Sunday, October 4, 2015

When I was your age....

One Sunday I was decided it was story time and told the kids - mostly Superstar - that when I was his age I made my own breakfast every day and I didn't think it too much to ask that he fix his own sandwich if I handed him the ingredients. Yes, I'm that dad. I'm not him very often, but I am him.

Later that day I looked through Superstar's notebook. The kids each have a notebook we take to church. During the sacrament talks, they get out their notebooks to doodle, write, draw, or do whatever they want. I looked through Superstar's notebook, and this is what I found:

On several pages he wrote out the alphabet and then wrote words he heard during the talks that matched up and how often he heard them
"Keep Sabath holy"
"Gift of the Holy Ghost"
"Jesus suffered for us"

He wrote out the books of the Book of Mormon to practice them. He made a list of activities that are Great, Good, OK, Bad, or Very bad. The Great thing? "Heping Mommy and Daddy". He wrote things like "Precept opon precept" and "stay away from Satan." "Keep the Sabath holy" appears on a LOT of pages.

He made some word ciphers (A=1, B=2, etc.) with phrases like Jesus: A God of Miracles and I, Nephi, having been born of goodly parents.

He wrote out the schedule of what he thinks happens every Sunday during the three hour block of church.


And I thought about this. See, when I was Superstar's age, I was reconstructing pictures of Donald and Daisy, I was coloring random pictures, I was playing with any toy Pop and Grandma would let me play with, I was very happy when I could convince Pop to play a dots game with me, and occasionally I would play a Bible trivia game but that was as close as I got to something spiritual.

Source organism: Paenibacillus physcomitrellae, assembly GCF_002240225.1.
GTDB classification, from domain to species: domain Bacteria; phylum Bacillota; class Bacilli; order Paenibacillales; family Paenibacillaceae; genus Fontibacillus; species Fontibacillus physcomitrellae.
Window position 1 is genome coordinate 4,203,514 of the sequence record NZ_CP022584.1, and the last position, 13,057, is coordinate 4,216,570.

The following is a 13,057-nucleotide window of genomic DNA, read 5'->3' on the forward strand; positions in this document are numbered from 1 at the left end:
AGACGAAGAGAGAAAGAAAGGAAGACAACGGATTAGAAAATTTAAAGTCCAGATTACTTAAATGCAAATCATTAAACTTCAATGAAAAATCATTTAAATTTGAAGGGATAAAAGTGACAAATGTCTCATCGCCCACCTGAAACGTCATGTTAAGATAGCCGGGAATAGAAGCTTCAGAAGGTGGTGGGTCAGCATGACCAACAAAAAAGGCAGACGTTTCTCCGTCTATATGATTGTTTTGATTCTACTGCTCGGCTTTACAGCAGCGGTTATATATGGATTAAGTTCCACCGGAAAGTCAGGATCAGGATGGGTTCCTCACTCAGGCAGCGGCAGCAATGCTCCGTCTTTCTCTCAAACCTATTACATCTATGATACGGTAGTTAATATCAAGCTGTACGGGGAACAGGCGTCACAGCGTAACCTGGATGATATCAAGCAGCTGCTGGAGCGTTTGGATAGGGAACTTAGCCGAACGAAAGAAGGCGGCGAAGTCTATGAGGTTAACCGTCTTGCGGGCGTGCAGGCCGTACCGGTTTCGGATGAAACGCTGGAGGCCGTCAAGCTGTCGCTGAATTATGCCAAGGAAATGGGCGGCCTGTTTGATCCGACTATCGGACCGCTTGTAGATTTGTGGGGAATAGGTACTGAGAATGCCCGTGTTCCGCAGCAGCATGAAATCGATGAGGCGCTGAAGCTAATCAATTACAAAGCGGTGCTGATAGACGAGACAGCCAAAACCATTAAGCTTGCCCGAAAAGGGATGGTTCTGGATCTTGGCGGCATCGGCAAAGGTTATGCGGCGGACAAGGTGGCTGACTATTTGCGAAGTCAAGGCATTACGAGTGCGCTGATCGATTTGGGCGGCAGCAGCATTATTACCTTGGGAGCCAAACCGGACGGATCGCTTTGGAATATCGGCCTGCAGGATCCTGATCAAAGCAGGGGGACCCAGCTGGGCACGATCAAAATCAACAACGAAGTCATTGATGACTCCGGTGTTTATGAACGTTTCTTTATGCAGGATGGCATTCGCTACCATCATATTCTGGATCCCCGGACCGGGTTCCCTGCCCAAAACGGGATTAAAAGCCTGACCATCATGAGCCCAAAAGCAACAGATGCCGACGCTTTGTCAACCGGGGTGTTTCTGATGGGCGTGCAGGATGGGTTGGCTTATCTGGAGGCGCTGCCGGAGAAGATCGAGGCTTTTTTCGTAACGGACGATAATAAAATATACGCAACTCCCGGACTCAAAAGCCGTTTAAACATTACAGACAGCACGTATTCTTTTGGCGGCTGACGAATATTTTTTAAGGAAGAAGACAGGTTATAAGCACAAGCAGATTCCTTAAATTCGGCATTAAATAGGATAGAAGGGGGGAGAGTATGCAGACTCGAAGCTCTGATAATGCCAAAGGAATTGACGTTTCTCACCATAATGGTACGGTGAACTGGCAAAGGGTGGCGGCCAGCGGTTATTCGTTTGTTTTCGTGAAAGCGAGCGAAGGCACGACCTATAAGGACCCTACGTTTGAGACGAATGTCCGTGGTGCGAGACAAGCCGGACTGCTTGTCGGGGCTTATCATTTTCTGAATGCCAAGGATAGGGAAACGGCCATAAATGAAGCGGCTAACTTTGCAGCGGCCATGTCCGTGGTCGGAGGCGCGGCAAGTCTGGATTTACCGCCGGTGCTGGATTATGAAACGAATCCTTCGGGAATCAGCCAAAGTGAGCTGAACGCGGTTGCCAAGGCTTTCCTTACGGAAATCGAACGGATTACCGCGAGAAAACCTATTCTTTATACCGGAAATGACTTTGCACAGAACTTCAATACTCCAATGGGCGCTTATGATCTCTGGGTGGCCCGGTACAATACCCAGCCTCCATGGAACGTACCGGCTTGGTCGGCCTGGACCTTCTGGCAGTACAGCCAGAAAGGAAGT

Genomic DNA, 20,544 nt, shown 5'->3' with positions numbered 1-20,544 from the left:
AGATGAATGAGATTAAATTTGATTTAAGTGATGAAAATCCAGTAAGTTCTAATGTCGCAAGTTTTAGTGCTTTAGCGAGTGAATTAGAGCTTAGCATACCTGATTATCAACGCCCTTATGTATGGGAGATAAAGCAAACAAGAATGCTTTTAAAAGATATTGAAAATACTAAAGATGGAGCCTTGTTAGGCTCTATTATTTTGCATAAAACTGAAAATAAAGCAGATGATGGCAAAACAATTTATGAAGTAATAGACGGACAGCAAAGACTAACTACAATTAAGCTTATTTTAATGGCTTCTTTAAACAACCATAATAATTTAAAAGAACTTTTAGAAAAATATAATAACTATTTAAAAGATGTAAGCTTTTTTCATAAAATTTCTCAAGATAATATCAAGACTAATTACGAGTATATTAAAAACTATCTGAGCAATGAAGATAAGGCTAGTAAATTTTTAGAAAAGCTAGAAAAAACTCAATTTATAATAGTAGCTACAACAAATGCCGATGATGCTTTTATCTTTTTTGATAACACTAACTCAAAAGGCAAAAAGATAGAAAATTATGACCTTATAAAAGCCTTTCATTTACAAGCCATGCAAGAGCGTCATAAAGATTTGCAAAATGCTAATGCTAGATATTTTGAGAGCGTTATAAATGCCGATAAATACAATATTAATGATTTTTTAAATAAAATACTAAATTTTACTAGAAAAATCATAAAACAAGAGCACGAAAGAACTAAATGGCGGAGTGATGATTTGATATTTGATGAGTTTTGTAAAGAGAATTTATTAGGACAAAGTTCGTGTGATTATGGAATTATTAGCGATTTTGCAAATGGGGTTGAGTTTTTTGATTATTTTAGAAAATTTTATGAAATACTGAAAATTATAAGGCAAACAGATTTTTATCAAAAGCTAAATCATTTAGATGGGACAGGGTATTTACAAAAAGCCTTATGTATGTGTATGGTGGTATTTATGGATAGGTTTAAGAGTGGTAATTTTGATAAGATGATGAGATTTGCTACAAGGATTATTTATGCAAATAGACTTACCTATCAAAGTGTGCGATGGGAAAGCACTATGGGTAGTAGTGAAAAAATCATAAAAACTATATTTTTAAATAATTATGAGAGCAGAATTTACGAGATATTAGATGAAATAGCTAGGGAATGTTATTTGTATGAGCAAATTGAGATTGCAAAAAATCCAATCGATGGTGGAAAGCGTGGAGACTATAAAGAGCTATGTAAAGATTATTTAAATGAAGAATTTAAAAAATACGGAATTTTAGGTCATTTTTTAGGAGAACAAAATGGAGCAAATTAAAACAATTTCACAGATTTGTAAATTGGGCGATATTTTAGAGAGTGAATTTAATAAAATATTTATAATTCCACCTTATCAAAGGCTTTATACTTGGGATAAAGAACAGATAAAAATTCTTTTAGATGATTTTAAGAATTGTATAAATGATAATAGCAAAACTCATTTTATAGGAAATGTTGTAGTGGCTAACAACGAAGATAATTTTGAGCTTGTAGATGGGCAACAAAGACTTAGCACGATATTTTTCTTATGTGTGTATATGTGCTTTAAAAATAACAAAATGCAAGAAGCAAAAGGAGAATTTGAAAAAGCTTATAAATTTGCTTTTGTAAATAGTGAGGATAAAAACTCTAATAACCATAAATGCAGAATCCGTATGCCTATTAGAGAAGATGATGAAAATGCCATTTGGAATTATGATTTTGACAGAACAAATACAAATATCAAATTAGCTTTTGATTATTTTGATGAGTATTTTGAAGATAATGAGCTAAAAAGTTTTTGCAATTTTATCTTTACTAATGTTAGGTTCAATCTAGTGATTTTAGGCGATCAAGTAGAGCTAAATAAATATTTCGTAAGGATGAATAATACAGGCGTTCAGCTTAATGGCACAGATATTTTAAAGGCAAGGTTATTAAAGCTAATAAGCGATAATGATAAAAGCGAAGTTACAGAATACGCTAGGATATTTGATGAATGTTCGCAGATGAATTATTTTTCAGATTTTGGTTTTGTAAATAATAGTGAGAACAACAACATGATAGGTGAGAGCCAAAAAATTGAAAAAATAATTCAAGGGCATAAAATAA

Son, when I was your age, I did not understand church or the Sabbath as well as you already do. You're a good man, Superstar. I love you, and I'm proud of you.

Saturday, September 19, 2015

Coming to terms with the fact that 99.99% of your ancestors are dead

Tonight I made egg-a-hok for the family (eggs with green onion). To us, it's a Norwegian dish brought across the ocean and the plains by my great-great grandparents who, oddly enough for Norwegians, were born in Sweden and died in Tooele, Utah. I tried to instill in Princess the appropriate family pride in making her great-great-great grandmother's recipe.

She asked the question that was most obvious to her: Where does great-great-great grandma live? This was in preparation for asking when we can go visit her.

She doesn't. She's dead, Jim.

Princess has always taken it very hard when she learns about (new-to-her) family members who are already dead. For months after we visited great-grandma Elzinga's grave - whom she only met as an infant - she would break into sudden weepage and pray for when Jesus would come with the Resurrection so she could see great-grandma again.

The questions came fast and furious. We proceeded to have a long and detailed family history lesson on the fact that Princess has two grandmothers, one great-grandmother, and one grandfather left in the whole world.

Then she hoped that Superstar had additional grandparents that she didn't, and maybe she could claim them. No such luck.

This was apparently news to Superstar too. He and Princess kept trying to go further back in hopes of finding one still alive somewhere. "What about great-great-great-great-great-great-great-great-great-great-[greatx10]-grandfathers?"

They're all dead, son. You have only one grandfather, and that's Pop.

Then of course it was time to remind them the story of family naming. Once upon a time, there was a man named Derrill who had a son. He didn't want to have a Junior, so he named his son Derrin....

Superstar interrupted a narrative I KNOW I've told him half a dozen times. "Is Pop your son!? Are you Pop's Dad?"

No, son. I am not my own grandpa.

(For the record, the egg-a-hok was a raging success among the under-5 and over-30 crowd.)